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The Pilot's Wife Hardcover – May 6, 1998
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With five novels to her credit, including the acclaimed The Weight of Water, Anita Shreve now offers a skillfully crafted exploration of the long reach of tragedy in The Pilot's Wife. News of Jack Lyons's fatal crash sends his wife into shock and emotional numbness: "Kathryn wished she could manage a coma. Instead, it seemed that quite the opposite had happened: She felt herself to be inside of a private weather system, one in which she was continuously tossed and buffeted by bits of news and information, sometimes chilled by thoughts of what lay immediately ahead, thawed by the kindness of others ... frequently drenched by memories that seemed to have no regard for circumstance or place, and then subjected to the nearly intolerable heat of reporters, photographers and curious on-lookers. It was a weather system with no logic, she had decided, no pattern, no progression, no form." The situation becomes even more dire when the plane's black box is recovered, pinning responsibility for the crash on Jack. In an attempt to clear his name, Kathryn searches for any and all clues to the hours before the flight. Yet each discovery forces her to realize that she didn't know her husband of 16 years at all. Shreve's complex and highly convincing treatment of Kathryn's dilemma, coupled with intriguing minor characters and an expertly paced plot, makes The Pilot's Wife really take off.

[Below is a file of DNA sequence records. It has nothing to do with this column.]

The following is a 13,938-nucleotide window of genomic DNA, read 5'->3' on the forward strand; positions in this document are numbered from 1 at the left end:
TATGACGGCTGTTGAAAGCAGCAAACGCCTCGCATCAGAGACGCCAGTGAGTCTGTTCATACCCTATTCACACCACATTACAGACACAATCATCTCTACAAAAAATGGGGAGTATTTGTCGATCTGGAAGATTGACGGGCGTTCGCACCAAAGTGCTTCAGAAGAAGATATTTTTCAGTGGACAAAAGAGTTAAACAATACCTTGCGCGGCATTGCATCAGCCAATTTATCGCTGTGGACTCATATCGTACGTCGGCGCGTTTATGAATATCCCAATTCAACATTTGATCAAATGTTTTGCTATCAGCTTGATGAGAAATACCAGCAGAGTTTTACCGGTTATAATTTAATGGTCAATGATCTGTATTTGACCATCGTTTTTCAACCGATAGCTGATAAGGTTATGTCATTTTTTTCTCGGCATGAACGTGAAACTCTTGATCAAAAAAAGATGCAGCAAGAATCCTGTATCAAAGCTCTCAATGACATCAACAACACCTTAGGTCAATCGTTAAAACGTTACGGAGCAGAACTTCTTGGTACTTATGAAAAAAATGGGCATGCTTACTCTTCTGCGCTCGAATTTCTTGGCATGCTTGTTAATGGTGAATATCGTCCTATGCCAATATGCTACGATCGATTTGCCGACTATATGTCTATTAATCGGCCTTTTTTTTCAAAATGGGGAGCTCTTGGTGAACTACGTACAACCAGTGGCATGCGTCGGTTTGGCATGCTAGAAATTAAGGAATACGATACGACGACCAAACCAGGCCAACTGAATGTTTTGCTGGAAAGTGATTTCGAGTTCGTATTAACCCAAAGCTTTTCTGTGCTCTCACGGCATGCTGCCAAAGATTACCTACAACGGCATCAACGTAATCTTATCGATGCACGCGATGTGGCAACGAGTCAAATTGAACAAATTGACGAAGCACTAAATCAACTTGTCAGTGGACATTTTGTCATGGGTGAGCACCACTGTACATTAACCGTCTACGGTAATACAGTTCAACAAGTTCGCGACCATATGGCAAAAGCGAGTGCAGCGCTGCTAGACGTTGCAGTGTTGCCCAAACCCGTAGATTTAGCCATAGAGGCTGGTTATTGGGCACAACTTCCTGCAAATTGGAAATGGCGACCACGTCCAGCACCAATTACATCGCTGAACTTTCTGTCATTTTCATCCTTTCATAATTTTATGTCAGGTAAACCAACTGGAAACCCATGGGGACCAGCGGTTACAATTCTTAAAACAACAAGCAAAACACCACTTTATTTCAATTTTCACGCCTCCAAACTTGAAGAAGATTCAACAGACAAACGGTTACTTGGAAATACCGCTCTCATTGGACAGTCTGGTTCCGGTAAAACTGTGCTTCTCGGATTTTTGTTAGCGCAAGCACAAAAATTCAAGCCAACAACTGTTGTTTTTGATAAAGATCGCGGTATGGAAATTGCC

Reading Anita Shreve's novel, The Pilot's Wife, is like unraveling a thread. From the moment Kathryn Lyons answers the late-night knock at her door, she and the reader set upon a course that leads to a surprising revelation - that Kathryn's life is not what she thought it was....
Her search leads her not only to some answers, but to a realization - that the possibility is slim of ever fully knowing those we love, even those we love the most. -- BookPage, Laura Wexler, May 1998
Shreve has written an oddly gripping popular novel (meaning that it is not experimental; it has a conventional plot and pace) about the wife of an airplane pilot who discovers, after he is killed in a crash in Northern Ireland, that her husband had another life for several years. -- Los Angeles Times, Susan Salter Reynolds
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As an English person I found the ending quite disturbing to say the least. Bombs were always an IRA speciality and having seen both the Brighton bombing and Victoria Station,I have no compassion for the bombers that take innocent human lives, they are simply murderers. Saadly so many Americans did contribute funds without even visit Ireland and hearing how even local people there feared them nearly as much as the English. This has always remained in the minds of the English and accounts for much of the anti-American feelings.
SPOILER ALERT: The title of the book is like an inside joke; you'll see what I mean when you read this novel.
Ms. Shreeve knows how to build character profiles and back stories and integrate them almost seamlessly into the present narrative. She brings you into the marriage between the pilot and his wife to the extent that I almost felt like a voyeur at times. The emotions are powerful and poignant. I teared up, laughed out loud, and got indignant on behalf of the pilot's wife - that's ho much I was drawn into this story.
A great book and one you will never want to lend out!
I felt Shreve could have benefited from a better editor who would have encouraged her to cull down her lengthy, overly descriptive paragraphs detailing the minutia of a room, a person's clothing, the scenery, etc. I eventually started skipping those paragraphs in my pursuit for the next set of quotation marks -- my internal signal that I'm ready to wrap up this story.
I read the Kindle version via the Kindle app on my iPad and found the formatting was a bit off. In most cases it was the lack of a carriage return (or whatever you want to call it on a computer keyboard) to break up the exchange of dialogue between characters. Sometimes I had to re-read some of those passages to ultimately decipher who said what.